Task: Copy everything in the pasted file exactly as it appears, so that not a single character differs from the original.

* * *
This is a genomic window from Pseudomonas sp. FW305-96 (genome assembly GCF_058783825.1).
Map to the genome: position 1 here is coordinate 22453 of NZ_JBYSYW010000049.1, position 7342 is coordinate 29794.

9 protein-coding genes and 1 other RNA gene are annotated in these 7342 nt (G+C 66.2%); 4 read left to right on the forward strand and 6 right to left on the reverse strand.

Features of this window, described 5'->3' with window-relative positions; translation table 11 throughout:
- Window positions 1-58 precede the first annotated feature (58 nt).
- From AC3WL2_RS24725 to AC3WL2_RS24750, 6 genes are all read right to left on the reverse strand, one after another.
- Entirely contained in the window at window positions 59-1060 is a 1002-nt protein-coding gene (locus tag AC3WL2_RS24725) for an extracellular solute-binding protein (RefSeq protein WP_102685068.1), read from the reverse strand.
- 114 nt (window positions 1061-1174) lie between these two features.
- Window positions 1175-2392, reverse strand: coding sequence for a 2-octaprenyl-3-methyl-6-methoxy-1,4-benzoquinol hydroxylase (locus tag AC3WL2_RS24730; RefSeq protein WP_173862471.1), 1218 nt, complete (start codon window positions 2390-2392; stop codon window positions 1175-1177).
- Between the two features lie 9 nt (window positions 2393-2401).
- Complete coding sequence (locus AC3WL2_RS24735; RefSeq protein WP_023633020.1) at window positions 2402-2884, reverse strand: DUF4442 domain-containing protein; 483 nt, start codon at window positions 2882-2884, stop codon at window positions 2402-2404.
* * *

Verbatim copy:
This is a genomic window from Pseudomonas sp. FW305-96 (genome assembly GCF_058783825.1).
Map to the genome: position 1 here is coordinate 22453 of NZ_JBYSYW010000049.1, position 7342 is coordinate 29794.

9 protein-coding genes and 1 other RNA gene are annotated in these 7342 nt (G+C 66.2%); 4 read left to right on the forward strand and 6 right to left on the reverse strand.

Features of this window, described 5'->3' with window-relative positions; translation table 11 throughout:
- Window positions 1-58 precede the first annotated feature (58 nt).
- From AC3WL2_RS24725 to AC3WL2_RS24750, 6 genes are all read right to left on the reverse strand, one after another.
- Entirely contained in the window at window positions 59-1060 is a 1002-nt protein-coding gene (locus tag AC3WL2_RS24725) for an extracellular solute-binding protein (RefSeq protein WP_102685068.1), read from the reverse strand.
- 114 nt (window positions 1061-1174) lie between these two features.
- Window positions 1175-2392, reverse strand: coding sequence for a 2-octaprenyl-3-methyl-6-methoxy-1,4-benzoquinol hydroxylase (locus tag AC3WL2_RS24730; RefSeq protein WP_173862471.1), 1218 nt, complete (start codon window positions 2390-2392; stop codon window positions 1175-1177).
- Between the two features lie 9 nt (window positions 2393-2401).
- Complete coding sequence (locus AC3WL2_RS24735; RefSeq protein WP_023633020.1) at window positions 2402-2884, reverse strand: DUF4442 domain-containing protein; 483 nt, start codon at window positions 2882-2884, stop codon at window positions 2402-2404.